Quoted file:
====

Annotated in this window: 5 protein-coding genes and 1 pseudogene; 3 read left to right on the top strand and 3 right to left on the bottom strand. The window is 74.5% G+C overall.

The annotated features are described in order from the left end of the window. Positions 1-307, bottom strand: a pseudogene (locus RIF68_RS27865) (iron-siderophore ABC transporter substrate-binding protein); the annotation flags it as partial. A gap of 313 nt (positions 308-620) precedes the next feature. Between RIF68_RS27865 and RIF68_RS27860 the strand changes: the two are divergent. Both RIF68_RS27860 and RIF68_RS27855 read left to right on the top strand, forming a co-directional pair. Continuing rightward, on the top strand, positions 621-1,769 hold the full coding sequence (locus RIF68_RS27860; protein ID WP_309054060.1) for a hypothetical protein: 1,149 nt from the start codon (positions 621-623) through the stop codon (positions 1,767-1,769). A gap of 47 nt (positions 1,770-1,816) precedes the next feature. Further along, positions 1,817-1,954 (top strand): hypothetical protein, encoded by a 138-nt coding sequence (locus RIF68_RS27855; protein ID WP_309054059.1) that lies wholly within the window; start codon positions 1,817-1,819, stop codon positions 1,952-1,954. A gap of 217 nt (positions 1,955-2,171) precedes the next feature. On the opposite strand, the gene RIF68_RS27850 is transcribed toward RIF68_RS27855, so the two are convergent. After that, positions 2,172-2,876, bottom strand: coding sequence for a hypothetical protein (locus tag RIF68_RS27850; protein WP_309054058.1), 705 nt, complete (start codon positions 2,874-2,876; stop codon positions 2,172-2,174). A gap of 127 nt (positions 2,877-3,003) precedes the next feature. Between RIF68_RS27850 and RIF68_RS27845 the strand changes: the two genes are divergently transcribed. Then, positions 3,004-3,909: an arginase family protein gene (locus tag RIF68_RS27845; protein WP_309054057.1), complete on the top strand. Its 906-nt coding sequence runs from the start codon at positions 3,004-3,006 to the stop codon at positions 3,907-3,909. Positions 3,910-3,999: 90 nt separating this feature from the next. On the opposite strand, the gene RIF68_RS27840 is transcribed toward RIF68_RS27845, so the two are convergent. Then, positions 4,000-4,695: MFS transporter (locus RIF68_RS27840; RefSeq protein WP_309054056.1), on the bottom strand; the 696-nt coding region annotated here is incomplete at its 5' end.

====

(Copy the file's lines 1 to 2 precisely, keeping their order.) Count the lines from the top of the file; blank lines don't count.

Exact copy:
Annotated in this window: 5 protein-coding genes and 1 pseudogene; 3 read left to right on the top strand and 3 right to left on the bottom strand. The window is 74.5% G+C overall.

The annotated features are described in order from the left end of the window. Positions 1-307, bottom strand: a pseudogene (locus RIF68_RS27865) (iron-siderophore ABC transporter substrate-binding protein); the annotation flags it as partial. A gap of 313 nt (positions 308-620) precedes the next feature. Between RIF68_RS27865 and RIF68_RS27860 the strand changes: the two are divergent. Both RIF68_RS27860 and RIF68_RS27855 read left to right on the top strand, forming a co-directional pair. Continuing rightward, on the top strand, positions 621-1,769 hold the full coding sequence (locus RIF68_RS27860; protein ID WP_309054060.1) for a hypothetical protein: 1,149 nt from the start codon (positions 621-623) through the stop codon (positions 1,767-1,769). A gap of 47 nt (positions 1,770-1,816) precedes the next feature. Further along, positions 1,817-1,954 (top strand): hypothetical protein, encoded by a 138-nt coding sequence (locus RIF68_RS27855; protein ID WP_309054059.1) that lies wholly within the window; start codon positions 1,817-1,819, stop codon positions 1,952-1,954. A gap of 217 nt (positions 1,955-2,171) precedes the next feature. On the opposite strand, the gene RIF68_RS27850 is transcribed toward RIF68_RS27855, so the two are convergent. After that, positions 2,172-2,876, bottom strand: coding sequence for a hypothetical protein (locus tag RIF68_RS27850; protein WP_309054058.1), 705 nt, complete (start codon positions 2,874-2,876; stop codon positions 2,172-2,174). A gap of 127 nt (positions 2,877-3,003) precedes the next feature. Between RIF68_RS27850 and RIF68_RS27845 the strand changes: the two genes are divergently transcribed. Then, positions 3,004-3,909: an arginase family protein gene (locus tag RIF68_RS27845; protein WP_309054057.1), complete on the top strand. Its 906-nt coding sequence runs from the start codon at positions 3,004-3,006 to the stop codon at positions 3,907-3,909. Positions 3,910-3,999: 90 nt separating this feature from the next. On the opposite strand, the gene RIF68_RS27840 is transcribed toward RIF68_RS27845, so the two are convergent. Then, positions 4,000-4,695: MFS transporter (locus RIF68_RS27840; RefSeq protein WP_309054056.1), on the bottom strand; the 696-nt coding region annotated here is incomplete at its 5' end.